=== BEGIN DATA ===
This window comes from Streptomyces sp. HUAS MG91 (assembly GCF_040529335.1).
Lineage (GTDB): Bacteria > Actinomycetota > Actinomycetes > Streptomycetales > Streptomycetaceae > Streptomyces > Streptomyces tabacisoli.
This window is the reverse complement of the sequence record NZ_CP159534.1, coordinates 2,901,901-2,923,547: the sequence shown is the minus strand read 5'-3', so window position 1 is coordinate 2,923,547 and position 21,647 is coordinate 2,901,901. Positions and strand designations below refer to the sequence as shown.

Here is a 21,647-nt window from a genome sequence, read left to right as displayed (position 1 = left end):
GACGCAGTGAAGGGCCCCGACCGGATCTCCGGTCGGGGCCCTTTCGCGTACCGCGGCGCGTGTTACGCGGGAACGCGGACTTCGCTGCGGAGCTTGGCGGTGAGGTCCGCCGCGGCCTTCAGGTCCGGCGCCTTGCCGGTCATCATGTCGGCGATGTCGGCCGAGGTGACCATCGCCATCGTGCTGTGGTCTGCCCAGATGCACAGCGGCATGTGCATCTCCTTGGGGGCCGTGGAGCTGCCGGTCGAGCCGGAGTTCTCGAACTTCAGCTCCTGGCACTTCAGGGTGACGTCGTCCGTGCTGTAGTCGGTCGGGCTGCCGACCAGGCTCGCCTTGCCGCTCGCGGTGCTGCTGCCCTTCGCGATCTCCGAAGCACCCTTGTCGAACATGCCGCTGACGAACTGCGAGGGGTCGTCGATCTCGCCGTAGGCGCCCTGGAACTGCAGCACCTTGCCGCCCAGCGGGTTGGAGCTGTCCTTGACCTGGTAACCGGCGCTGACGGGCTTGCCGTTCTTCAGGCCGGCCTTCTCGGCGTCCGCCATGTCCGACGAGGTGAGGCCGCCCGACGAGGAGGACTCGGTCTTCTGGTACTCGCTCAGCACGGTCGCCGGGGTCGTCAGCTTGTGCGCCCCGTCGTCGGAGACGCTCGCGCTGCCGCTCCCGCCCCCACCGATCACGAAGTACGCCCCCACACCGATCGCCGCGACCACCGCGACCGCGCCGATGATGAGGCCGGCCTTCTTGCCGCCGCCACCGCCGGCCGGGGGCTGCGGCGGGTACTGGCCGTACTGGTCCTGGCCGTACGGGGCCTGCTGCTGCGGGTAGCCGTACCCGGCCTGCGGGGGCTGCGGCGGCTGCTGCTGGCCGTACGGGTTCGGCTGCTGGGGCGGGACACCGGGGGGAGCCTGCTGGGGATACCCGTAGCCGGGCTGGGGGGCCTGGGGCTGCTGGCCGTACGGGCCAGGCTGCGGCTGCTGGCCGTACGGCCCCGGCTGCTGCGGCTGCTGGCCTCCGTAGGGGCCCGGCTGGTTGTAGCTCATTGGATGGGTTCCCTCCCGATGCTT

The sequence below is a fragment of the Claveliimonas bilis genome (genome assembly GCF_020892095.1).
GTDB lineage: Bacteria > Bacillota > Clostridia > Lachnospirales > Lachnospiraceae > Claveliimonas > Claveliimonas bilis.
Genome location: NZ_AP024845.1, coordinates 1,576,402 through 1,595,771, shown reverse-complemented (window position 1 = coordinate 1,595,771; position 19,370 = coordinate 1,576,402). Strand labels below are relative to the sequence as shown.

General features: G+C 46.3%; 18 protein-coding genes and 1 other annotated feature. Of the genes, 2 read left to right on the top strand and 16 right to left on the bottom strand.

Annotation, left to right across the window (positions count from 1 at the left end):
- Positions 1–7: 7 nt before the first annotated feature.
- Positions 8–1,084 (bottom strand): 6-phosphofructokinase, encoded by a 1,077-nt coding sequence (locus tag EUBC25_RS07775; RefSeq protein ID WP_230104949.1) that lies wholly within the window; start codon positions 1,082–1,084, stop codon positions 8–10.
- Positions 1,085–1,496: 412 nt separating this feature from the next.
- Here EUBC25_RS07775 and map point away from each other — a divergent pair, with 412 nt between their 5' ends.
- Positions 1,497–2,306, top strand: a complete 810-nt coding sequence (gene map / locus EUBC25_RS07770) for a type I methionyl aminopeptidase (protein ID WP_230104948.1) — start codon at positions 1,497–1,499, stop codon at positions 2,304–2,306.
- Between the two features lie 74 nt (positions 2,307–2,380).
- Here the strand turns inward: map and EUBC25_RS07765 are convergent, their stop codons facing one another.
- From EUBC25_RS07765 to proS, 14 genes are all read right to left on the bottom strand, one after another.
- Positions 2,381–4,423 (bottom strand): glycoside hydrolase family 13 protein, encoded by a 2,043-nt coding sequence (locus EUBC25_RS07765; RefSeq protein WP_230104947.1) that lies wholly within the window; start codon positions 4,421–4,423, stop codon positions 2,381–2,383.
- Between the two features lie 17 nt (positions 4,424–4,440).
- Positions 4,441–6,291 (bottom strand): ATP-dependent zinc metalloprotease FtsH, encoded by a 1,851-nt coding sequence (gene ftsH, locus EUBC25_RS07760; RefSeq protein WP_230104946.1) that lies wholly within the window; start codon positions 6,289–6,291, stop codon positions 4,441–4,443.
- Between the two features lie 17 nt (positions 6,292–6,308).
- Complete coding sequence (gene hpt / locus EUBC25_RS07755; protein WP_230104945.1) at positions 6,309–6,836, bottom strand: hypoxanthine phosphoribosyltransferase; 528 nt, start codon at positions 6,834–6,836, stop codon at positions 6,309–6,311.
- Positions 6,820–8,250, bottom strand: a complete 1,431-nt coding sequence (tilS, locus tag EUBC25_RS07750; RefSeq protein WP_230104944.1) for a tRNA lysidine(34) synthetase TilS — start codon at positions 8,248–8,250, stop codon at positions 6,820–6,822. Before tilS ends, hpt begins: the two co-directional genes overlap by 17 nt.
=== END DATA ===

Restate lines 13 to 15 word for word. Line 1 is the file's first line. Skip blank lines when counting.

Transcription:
- Positions 1,085–1,496: 412 nt separating this feature from the next.
- Here EUBC25_RS07775 and map point away from each other — a divergent pair, with 412 nt between their 5' ends.
- Positions 1,497–2,306, top strand: a complete 810-nt coding sequence (gene map / locus EUBC25_RS07770) for a type I methionyl aminopeptidase (protein ID WP_230104948.1) — start codon at positions 1,497–1,499, stop codon at positions 2,304–2,306.